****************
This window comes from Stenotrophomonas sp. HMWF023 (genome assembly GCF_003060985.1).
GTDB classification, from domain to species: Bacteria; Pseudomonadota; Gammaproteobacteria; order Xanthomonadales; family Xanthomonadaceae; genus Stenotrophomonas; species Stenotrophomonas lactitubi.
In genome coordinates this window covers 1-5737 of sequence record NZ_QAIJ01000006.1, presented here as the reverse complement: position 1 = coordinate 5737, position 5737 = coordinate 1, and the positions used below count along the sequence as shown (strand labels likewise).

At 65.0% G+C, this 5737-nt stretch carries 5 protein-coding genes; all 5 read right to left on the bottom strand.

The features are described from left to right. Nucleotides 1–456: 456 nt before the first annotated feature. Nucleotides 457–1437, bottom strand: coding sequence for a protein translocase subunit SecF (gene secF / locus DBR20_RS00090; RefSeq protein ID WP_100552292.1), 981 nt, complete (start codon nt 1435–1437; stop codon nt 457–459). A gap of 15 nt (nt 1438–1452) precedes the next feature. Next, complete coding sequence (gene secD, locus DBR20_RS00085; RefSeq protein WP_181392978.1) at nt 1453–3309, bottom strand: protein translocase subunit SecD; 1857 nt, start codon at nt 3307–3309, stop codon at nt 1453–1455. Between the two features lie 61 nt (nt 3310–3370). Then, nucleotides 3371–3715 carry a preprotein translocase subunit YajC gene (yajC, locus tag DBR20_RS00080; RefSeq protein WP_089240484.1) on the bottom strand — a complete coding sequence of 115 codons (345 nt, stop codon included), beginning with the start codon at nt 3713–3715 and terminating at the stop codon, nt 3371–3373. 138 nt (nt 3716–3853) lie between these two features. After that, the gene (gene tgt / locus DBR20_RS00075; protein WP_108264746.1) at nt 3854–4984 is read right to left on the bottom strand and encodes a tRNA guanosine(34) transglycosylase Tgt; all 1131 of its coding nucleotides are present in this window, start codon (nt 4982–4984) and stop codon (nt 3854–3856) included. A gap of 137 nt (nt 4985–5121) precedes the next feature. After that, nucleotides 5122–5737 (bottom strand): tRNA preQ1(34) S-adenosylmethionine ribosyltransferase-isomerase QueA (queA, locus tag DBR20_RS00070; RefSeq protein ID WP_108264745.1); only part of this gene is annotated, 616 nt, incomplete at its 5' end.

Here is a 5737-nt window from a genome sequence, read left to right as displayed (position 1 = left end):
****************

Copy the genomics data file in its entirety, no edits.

This window comes from Stenotrophomonas sp. HMWF023 (genome assembly GCF_003060985.1).
GTDB classification, from domain to species: Bacteria; Pseudomonadota; Gammaproteobacteria; order Xanthomonadales; family Xanthomonadaceae; genus Stenotrophomonas; species Stenotrophomonas lactitubi.
In genome coordinates this window covers 1-5737 of sequence record NZ_QAIJ01000006.1, presented here as the reverse complement: position 1 = coordinate 5737, position 5737 = coordinate 1, and the positions used below count along the sequence as shown (strand labels likewise).

At 65.0% G+C, this 5737-nt stretch carries 5 protein-coding genes; all 5 read right to left on the bottom strand.

The features are described from left to right. Nucleotides 1–456: 456 nt before the first annotated feature. Nucleotides 457–1437, bottom strand: coding sequence for a protein translocase subunit SecF (gene secF / locus DBR20_RS00090; RefSeq protein ID WP_100552292.1), 981 nt, complete (start codon nt 1435–1437; stop codon nt 457–459). A gap of 15 nt (nt 1438–1452) precedes the next feature. Next, complete coding sequence (gene secD, locus DBR20_RS00085; RefSeq protein WP_181392978.1) at nt 1453–3309, bottom strand: protein translocase subunit SecD; 1857 nt, start codon at nt 3307–3309, stop codon at nt 1453–1455. Between the two features lie 61 nt (nt 3310–3370). Then, nucleotides 3371–3715 carry a preprotein translocase subunit YajC gene (yajC, locus tag DBR20_RS00080; RefSeq protein WP_089240484.1) on the bottom strand — a complete coding sequence of 115 codons (345 nt, stop codon included), beginning with the start codon at nt 3713–3715 and terminating at the stop codon, nt 3371–3373. 138 nt (nt 3716–3853) lie between these two features. After that, the gene (gene tgt / locus DBR20_RS00075; protein WP_108264746.1) at nt 3854–4984 is read right to left on the bottom strand and encodes a tRNA guanosine(34) transglycosylase Tgt; all 1131 of its coding nucleotides are present in this window, start codon (nt 4982–4984) and stop codon (nt 3854–3856) included. A gap of 137 nt (nt 4985–5121) precedes the next feature. After that, nucleotides 5122–5737 (bottom strand): tRNA preQ1(34) S-adenosylmethionine ribosyltransferase-isomerase QueA (queA, locus tag DBR20_RS00070; RefSeq protein ID WP_108264745.1); only part of this gene is annotated, 616 nt, incomplete at its 5' end.

Here is a 5737-nt window from a genome sequence, read left to right as displayed (position 1 = left end):